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Just 14 months into his employment at Faurecia, Robert Fitzpatrick got the call to head up the Premium Attitude design team.
Colors, shapes, control layouts separate the cabin into driver and passenger zones, while redistributing the control units makes room for items like a slide-out storage tray and flip-top glovebox.
Michigan native Robert Fitzpatrick, Advanced Innovation Manager at Faurecia (Nanterre, France; www.faurecia.com), never thought he would lead an international design team to remake a classic Czech-built Tatra T603 into a showcase of premium design concepts. Yet four months of his life was spent at the company’s Hagenbach, Germany, technical center leading a core team of four industrial designers, two studio engineers, and two 3D modelers in rethinking “premium.” The Tatra was chosen not only because its interior package is similar to the Audi A6, BMW 5 Series, Mercedes E-Class, but also, claims Fitzpatrick, “Because our OEM customers wouldn’t get hung up on the car we used to showcase our ideas.”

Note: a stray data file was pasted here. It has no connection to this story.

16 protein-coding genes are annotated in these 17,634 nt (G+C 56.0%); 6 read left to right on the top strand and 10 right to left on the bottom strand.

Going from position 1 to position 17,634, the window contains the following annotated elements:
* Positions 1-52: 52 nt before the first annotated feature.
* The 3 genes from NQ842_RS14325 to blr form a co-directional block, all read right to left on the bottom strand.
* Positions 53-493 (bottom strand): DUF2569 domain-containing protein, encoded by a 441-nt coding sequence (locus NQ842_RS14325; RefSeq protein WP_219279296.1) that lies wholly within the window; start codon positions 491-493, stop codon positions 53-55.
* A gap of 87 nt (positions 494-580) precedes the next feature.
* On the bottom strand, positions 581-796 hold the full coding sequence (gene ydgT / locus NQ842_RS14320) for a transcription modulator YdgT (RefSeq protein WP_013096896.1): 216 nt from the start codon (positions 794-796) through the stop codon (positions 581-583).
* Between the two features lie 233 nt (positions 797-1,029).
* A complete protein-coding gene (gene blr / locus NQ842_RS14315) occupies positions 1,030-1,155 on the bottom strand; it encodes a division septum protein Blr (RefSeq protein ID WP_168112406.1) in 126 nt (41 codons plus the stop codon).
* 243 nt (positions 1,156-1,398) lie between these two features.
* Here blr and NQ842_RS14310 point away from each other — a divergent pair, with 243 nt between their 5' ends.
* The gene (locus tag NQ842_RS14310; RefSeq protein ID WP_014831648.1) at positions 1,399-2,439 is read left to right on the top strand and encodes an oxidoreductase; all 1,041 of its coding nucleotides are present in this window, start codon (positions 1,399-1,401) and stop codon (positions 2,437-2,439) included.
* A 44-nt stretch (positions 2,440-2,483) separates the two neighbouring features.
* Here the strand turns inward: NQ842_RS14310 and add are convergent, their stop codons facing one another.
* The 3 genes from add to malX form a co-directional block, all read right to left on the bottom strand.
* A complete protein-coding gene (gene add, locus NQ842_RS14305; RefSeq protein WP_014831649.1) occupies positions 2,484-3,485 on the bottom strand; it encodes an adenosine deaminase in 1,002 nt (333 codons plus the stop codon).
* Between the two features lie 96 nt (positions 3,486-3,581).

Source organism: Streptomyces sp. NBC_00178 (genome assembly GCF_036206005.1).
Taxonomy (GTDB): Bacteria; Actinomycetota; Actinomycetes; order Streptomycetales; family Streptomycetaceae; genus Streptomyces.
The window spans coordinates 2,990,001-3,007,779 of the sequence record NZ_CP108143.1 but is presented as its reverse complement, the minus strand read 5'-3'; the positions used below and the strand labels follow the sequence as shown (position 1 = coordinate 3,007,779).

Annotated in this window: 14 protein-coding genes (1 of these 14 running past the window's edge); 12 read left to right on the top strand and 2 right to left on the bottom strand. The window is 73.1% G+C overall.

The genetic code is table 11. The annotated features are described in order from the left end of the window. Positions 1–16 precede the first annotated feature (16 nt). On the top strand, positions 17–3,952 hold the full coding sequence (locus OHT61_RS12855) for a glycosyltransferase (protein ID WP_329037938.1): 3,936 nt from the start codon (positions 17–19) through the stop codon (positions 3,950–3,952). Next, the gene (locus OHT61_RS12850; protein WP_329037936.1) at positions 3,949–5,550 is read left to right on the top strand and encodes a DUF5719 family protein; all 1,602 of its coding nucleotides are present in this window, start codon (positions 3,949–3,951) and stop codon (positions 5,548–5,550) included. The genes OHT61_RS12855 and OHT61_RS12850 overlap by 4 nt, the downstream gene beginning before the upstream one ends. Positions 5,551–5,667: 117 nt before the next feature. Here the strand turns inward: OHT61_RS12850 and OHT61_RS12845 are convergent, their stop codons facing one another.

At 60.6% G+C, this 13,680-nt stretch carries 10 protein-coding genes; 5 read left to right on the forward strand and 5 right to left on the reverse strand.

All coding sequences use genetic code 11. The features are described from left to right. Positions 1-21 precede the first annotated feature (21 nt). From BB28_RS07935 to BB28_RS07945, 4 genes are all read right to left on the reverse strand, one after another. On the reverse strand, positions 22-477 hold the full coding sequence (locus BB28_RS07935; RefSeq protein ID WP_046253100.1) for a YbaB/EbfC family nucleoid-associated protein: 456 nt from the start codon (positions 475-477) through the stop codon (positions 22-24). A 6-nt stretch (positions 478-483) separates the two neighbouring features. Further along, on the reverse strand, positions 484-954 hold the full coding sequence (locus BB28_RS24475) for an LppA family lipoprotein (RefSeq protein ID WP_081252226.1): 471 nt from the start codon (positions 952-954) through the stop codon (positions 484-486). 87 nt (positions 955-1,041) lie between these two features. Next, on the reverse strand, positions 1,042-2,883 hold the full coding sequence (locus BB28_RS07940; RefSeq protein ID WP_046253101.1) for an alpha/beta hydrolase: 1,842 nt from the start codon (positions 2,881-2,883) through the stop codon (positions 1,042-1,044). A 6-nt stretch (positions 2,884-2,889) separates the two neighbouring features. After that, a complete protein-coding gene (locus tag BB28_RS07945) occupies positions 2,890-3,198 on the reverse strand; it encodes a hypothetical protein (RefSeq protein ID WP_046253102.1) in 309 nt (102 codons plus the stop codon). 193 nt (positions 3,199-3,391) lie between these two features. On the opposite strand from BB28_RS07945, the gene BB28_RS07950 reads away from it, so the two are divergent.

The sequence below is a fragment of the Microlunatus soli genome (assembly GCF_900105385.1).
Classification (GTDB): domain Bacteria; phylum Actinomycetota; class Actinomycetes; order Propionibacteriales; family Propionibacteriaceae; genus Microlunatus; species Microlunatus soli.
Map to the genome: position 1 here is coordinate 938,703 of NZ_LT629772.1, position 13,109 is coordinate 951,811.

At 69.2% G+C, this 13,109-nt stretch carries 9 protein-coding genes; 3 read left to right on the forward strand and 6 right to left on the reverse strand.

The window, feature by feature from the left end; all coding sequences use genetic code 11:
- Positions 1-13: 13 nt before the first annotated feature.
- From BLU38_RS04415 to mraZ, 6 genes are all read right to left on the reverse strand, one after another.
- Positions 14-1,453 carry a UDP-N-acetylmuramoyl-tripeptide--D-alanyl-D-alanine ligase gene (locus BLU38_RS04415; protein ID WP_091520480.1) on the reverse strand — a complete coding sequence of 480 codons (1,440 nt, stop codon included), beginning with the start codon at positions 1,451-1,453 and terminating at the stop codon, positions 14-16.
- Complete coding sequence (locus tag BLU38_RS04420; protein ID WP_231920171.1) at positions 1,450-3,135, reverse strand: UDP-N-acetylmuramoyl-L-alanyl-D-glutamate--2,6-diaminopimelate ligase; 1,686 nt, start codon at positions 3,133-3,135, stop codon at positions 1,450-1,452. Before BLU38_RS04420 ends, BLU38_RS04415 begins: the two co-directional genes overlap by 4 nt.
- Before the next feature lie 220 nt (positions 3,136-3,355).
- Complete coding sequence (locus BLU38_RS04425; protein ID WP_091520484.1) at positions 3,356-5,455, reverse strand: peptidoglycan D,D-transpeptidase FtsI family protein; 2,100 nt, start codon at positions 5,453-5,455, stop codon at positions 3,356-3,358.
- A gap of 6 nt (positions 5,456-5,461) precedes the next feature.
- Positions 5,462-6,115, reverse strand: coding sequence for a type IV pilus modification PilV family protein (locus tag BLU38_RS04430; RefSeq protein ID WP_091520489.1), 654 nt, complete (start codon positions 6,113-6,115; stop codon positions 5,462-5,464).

Though the 38-year-old Fitzpatrick has worked for Faurecia for just over 18 months, the graduate of Detroit’s College for Creative Studies (Detroit, MI; www.ccsad.edu) has an unexpected resume. His first job out of college was with a small product development firm near his birthplace in Holland, Michigan. Staying close to home, he moved over to Johnson Control’s Prince Div., and followed that with a brief stint at appliance maker Whirlpool before joining Faurecia. Just over one year into his employment there he was given the Premium Attitude project, the objective of which was to delineate the difference between “Premium” and “Luxury” and to integrate technologies found in the Faurecia product portfolio.